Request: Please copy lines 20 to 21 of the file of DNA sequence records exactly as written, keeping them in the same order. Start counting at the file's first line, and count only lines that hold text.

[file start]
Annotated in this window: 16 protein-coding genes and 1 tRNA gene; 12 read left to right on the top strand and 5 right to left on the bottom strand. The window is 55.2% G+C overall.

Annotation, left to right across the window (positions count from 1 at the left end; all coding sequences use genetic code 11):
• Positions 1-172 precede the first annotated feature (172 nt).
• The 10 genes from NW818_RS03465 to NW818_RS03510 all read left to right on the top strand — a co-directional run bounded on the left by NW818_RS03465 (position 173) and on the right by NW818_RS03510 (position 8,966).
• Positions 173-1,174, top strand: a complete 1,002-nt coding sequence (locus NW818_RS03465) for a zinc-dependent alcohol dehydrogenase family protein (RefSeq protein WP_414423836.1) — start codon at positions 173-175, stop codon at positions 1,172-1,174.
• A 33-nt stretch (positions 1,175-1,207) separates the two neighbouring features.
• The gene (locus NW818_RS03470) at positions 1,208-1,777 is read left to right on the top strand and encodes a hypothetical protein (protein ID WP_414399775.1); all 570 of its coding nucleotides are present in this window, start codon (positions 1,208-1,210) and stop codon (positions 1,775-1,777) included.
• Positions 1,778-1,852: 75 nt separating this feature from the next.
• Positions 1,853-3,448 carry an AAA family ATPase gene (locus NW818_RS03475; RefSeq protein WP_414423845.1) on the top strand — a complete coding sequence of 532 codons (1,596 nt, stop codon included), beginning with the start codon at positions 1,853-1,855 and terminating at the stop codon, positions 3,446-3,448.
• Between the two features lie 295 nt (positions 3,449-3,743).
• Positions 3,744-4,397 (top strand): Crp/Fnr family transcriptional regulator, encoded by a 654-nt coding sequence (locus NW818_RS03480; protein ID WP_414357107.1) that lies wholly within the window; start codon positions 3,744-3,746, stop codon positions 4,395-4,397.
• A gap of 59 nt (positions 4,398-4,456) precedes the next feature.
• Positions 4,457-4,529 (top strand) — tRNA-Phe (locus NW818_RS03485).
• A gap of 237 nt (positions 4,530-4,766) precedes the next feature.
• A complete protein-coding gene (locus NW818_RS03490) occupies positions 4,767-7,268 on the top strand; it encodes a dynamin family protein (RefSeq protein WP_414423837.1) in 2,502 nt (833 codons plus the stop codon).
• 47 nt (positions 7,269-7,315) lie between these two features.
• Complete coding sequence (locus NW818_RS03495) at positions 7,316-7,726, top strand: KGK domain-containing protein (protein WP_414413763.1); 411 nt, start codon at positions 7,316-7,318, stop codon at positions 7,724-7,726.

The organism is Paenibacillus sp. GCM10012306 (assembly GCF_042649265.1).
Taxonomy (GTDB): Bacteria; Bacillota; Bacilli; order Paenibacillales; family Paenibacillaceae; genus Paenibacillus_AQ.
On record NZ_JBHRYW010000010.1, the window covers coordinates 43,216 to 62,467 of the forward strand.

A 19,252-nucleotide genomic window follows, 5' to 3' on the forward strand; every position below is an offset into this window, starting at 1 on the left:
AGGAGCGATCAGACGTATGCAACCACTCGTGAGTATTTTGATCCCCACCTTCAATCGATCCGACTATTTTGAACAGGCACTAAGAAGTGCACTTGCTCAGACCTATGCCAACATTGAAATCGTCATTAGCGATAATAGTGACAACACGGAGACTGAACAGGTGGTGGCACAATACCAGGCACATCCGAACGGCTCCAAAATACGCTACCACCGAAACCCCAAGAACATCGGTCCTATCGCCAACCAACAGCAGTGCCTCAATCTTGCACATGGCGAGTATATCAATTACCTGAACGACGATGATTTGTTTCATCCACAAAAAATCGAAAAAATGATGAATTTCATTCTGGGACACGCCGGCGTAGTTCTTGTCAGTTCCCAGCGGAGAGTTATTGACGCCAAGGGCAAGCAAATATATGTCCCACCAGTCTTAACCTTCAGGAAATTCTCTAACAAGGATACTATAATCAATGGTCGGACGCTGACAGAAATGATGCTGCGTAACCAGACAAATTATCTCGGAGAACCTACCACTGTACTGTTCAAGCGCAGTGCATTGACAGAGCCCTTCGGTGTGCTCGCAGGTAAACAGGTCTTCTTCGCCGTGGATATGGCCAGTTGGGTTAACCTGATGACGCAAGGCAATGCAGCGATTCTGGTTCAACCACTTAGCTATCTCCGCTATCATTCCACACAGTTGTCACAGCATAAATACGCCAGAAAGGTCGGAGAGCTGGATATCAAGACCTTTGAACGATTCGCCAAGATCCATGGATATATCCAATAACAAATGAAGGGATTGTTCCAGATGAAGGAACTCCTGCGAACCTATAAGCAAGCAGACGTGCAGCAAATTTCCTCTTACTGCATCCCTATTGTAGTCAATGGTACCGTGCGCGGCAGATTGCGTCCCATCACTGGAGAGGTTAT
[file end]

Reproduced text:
On record NZ_JBHRYW010000010.1, the window covers coordinates 43,216 to 62,467 of the forward strand.

A 19,252-nucleotide genomic window follows, 5' to 3' on the forward strand; every position below is an offset into this window, starting at 1 on the left: